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Serum Institute 'hopeful' of EUA by December-end, India vaccination drive could begin from January, says Adar Poonawalla

“By September-October 2021 hopefully there will be enough vaccines for everyone and normal life can return,” Adar Poonawalla said.

December 12, 2020 / 01:09 PM IST
Adar Poonawalla (File Image: Twitter)

Adar Poonawalla (File Image: Twitter)

The Serum Institute of India (SII) is “hopeful” of getting emergency use authorisation (EUA) for its vaccine by December-end, as per CEO Adar Poonawalla.

“We might get emergency license by this month-end, but licence for wider use might come at a later date. But, we are confident that if the regulators give a nod, India's vaccination drive can start by January 2021,” Poonawalla said at the Economic Times Global Business Summit.

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He further said that the Health Ministry is planning to vaccinate 20-30 percent of India’s population to reach a critical mass, which once happens “will can hopefully see confidence and sentiments coming back.” The government wants 300-400 million doses by July 2021, he added.

“By September-October 2021 hopefully there will be enough vaccines for everyone and normal life can return,” he said.


COVID-19 Vaccine

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A vaccine works by mimicking a natural infection. A vaccine not only induces immune response to protect people from any future COVID-19 infection, but also helps quickly build herd immunity to put an end to the pandemic. Herd immunity occurs when a sufficient percentage of a population becomes immune to a disease, making the spread of disease from person to person unlikely. The good news is that SARS-CoV-2 virus has been fairly stable, which increases the viability of a vaccine.

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There are broadly four types of vaccine — one, a vaccine based on the whole virus (this could be either inactivated, or an attenuated [weakened] virus vaccine); two, a non-replicating viral vector vaccine that uses a benign virus as vector that carries the antigen of SARS-CoV; three, nucleic-acid vaccines that have genetic material like DNA and RNA of antigens like spike protein given to a person, helping human cells decode genetic material and produce the vaccine; and four, protein subunit vaccine wherein the recombinant proteins of SARS-COV-2 along with an adjuvant (booster) is given as a vaccine.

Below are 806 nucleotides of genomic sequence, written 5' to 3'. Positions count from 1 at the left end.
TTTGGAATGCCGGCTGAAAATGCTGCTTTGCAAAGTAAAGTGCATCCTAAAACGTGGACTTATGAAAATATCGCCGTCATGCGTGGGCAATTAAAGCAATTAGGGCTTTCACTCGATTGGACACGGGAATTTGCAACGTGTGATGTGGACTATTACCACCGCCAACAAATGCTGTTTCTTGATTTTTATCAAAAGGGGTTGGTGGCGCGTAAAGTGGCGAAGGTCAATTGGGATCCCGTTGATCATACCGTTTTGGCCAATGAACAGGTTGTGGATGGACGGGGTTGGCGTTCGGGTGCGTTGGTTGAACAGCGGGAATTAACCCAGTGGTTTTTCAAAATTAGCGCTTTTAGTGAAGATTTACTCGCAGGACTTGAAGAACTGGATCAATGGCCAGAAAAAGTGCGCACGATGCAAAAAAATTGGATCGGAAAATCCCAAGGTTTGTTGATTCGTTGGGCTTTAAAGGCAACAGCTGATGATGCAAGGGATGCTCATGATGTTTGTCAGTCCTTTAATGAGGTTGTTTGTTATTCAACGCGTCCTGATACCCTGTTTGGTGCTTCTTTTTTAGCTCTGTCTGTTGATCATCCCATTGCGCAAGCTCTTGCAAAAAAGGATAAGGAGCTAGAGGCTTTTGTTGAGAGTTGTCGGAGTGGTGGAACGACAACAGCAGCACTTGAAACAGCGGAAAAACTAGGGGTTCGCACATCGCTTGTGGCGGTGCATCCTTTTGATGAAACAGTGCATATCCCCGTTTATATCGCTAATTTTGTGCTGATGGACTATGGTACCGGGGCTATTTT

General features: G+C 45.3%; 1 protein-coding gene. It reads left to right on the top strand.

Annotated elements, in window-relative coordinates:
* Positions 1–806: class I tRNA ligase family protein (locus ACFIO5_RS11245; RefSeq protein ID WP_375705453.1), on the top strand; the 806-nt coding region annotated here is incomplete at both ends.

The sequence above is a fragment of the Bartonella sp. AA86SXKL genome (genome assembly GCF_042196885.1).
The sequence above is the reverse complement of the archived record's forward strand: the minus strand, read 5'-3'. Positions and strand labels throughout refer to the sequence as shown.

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Vaccine development is a long, complex process. Unlike drugs that are given to people with a diseased, vaccines are given to healthy people and also vulnerable sections such as children, pregnant women and the elderly. So rigorous tests are compulsory. History says that the fastest time it took to develop a vaccine is five years, but it usually takes double or sometimes triple that time.

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Poonawalla said SII “is preparing” to manufacture enough vaccines for the government and private markets, and has signed an agreement with Novavax to manufacture COVID-19 vaccines. It aims to finish Phase 3 clinical trial for Novavax by Q1FY21.

However, Poonawalla’s timelines could be a bit optimistic, reports find, as state governments are planning to provide only 100 shots per day at each vaccination site.

So far, India has recorded 9,826,775 confirmed COVID- 19 cases, including 142,628 deaths. A total of 9,324,328 patients have recovered, as per the latest data from the Union Health Ministry. However, there are 359,819 active cases in the country, which comprise 3.66 percent of the total caseload. India's recovery rate continues to rise and now stands at 94.74 percent. The country conducted 1,065,176 tests during the previous 24-hour cycle.

Globally, more than 7.10 crore people have been infected by the novel coronavirus and 15.94 lakh have died so far.

Follow our full COVID-19 coverage here
Moneycontrol News
first published: Dec 12, 2020 01:08 pm

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